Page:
The African experience: Business models and Sustainable Development Goals
Elisa Moscolin, Sustainability and CSR Manager, Santander UK
23 January 2017
The practical integration of sustainability within business strategy and operations is a key component of my role. As part of my CISL Postgraduate Certificate in Sustainable Business, I explored theories of how to embed sustainability within business practice, concluding that a set of common themes helped facilitate companies’ success in this area.
These themes included engagement at management level and understanding the need for wider workforce participation. An inclusive process of development and ownership ensured outcomes aligned with business priorities and key performance indicators.
I was seconded by Vodafone to Safaricom, a leading telecommunication provider to 23 million customers in Africa and part of the Vodafone Group, to assist in the development of a programme to integrate the United Nations Sustainable Development Goals (SDGs) within their business framework. The SDGs are an ambitious 15-year programme with 17 main goals, inclusive of the private sector, which aim to end global poverty, promote prosperity and people’s wellbeing and protect the environment
The relevance of SDGs
At first glance the relevance of these goals for businesses might not be self-evident. Sustainability can offer innovative solutions to address business challenges so rather than ask, “how can businesses contribute to the advancement of the SDGs?” the question should be, “how the SDGs can contribute to the success of businesses?”
By examining Safaricom’s mission, of ‘transforming lives’, through the SDGs lens we were able to unlock the potential sustainability had to enhance business performance. It was central to the success of the initial programme that we were able to engage in meaningful conversations with the various internal business divisions, including the Senior Leadership Team and Sustainability Champions.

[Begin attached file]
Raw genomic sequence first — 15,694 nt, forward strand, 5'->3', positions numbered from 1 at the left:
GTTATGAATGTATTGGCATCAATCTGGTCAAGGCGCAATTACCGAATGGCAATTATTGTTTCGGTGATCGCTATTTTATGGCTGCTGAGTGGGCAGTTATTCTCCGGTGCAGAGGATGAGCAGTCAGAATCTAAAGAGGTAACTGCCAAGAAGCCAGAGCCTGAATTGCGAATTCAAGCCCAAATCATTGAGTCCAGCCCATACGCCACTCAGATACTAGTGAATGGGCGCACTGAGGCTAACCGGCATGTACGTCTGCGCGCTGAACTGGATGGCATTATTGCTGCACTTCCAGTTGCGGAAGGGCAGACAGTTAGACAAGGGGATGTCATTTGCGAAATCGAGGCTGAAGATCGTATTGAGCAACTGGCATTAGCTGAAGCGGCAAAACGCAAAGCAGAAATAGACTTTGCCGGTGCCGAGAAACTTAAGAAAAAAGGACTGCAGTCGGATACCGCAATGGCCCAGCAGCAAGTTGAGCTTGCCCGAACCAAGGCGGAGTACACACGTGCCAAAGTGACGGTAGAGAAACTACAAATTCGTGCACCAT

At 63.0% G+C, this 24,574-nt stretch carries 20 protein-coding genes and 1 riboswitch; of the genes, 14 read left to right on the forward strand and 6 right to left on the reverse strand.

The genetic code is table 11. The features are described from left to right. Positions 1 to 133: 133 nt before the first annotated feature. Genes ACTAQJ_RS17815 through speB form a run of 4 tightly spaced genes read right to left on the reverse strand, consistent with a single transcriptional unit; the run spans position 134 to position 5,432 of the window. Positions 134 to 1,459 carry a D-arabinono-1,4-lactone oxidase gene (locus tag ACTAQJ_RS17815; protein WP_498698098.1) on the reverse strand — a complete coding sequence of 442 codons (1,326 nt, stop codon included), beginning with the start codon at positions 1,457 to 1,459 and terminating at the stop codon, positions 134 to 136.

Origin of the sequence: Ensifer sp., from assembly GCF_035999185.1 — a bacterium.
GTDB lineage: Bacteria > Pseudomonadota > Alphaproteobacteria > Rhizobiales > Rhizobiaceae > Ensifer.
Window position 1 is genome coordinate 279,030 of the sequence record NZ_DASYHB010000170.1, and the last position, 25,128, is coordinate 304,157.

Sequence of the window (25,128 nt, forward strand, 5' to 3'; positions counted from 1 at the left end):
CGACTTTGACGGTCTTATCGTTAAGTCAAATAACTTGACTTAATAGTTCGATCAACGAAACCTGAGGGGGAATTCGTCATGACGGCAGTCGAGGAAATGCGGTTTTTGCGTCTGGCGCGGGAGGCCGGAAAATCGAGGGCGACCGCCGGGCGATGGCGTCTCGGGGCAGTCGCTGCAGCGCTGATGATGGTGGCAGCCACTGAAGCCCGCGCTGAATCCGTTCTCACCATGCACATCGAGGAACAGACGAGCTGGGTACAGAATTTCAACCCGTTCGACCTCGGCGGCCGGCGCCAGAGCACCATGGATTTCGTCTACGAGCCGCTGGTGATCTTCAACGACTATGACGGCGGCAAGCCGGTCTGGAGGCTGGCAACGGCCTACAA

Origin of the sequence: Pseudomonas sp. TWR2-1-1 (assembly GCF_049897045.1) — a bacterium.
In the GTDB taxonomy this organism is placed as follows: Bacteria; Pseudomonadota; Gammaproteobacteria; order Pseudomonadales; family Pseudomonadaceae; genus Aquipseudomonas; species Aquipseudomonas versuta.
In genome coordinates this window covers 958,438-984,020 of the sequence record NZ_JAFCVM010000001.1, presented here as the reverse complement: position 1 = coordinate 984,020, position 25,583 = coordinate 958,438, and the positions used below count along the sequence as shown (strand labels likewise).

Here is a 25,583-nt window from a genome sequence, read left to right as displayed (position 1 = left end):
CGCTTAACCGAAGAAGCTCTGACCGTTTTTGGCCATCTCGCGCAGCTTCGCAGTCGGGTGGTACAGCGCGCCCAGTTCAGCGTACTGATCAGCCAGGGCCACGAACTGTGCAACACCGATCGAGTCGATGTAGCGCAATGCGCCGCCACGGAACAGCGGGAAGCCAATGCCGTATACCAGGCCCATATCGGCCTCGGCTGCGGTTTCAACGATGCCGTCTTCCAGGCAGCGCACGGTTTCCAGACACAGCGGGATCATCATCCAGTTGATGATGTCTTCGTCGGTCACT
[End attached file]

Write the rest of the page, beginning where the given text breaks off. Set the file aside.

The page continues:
The key features of the approach were to:
- engage with all layers of the company in parallel
- explore business objectives and improvement areas and then examine how the SDGs element could enhance performance and help overcome challenges
- explore untapped business opportunities offered by the SDGs
- maintain a flexible approach and allow freedom within the framework to encourage teams to articulate the SDGs in a way that resonated with the business model.
When we spoke to Safaricom’s Customer Operations Division, which manages customer relations and retail operations, we discussed how Goal Eight (Decent Work and Economic Growth) could help provide a better working environment for call centre staff thus enhancing employees’ wellness, productiveness and decreasing turnover rates. We also discussed how recruiting a diverse workforce and creating an inclusive working environment (Goal 10, Reducing Inequalities) could spark innovation, help attract and retain talent and ultimately increase customer satisfaction.
Strategic priority and SDG alignment
Each division rephrased the SDGs in line with their strategic priorities. For example, the Financial Services Division, responsible for the M-Pesa platform, a mobile-based money transfer service with 25 million subscribers, committed to: "drive innovation and financial inclusion (Goal Nine) by developing relevant products and exploring the health and energy space (Goal Three and Seven) and spur economic growth (Goal Eight)".
Our journey was not free from challenges, as our Case Study illustrates. For many of the divisions, it took several discussions to agree on how to best articulate the SDGs in a way that was relevant and added value to the business.
We continued this work by bringing the SDGs to life through company-wide cascades, awareness campaigns and incorporating the SDGs commitments into employees’ key performance indicators. The aim: to ensure that the values that drive sustainability are part and parcel of Safaricom’s business practice.